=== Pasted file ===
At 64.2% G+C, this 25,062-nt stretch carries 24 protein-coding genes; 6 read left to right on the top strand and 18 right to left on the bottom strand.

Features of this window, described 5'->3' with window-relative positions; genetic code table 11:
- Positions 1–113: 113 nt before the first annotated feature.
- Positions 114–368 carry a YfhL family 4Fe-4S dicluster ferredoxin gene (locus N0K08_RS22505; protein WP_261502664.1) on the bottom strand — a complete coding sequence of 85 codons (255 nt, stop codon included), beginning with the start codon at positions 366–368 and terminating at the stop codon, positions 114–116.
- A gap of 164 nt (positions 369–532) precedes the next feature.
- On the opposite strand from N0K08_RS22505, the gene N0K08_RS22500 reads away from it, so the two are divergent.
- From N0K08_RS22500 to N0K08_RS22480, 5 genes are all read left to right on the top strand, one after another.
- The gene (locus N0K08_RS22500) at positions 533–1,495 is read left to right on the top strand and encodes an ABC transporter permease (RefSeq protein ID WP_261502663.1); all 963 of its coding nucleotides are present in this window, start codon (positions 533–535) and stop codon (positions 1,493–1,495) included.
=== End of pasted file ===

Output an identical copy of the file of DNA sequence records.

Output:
At 64.2% G+C, this 25,062-nt stretch carries 24 protein-coding genes; 6 read left to right on the top strand and 18 right to left on the bottom strand.

Features of this window, described 5'->3' with window-relative positions; genetic code table 11:
- Positions 1–113: 113 nt before the first annotated feature.
- Positions 114–368 carry a YfhL family 4Fe-4S dicluster ferredoxin gene (locus N0K08_RS22505; protein WP_261502664.1) on the bottom strand — a complete coding sequence of 85 codons (255 nt, stop codon included), beginning with the start codon at positions 366–368 and terminating at the stop codon, positions 114–116.
- A gap of 164 nt (positions 369–532) precedes the next feature.
- On the opposite strand from N0K08_RS22505, the gene N0K08_RS22500 reads away from it, so the two are divergent.
- From N0K08_RS22500 to N0K08_RS22480, 5 genes are all read left to right on the top strand, one after another.
- The gene (locus N0K08_RS22500) at positions 533–1,495 is read left to right on the top strand and encodes an ABC transporter permease (RefSeq protein ID WP_261502663.1); all 963 of its coding nucleotides are present in this window, start codon (positions 533–535) and stop codon (positions 1,493–1,495) included.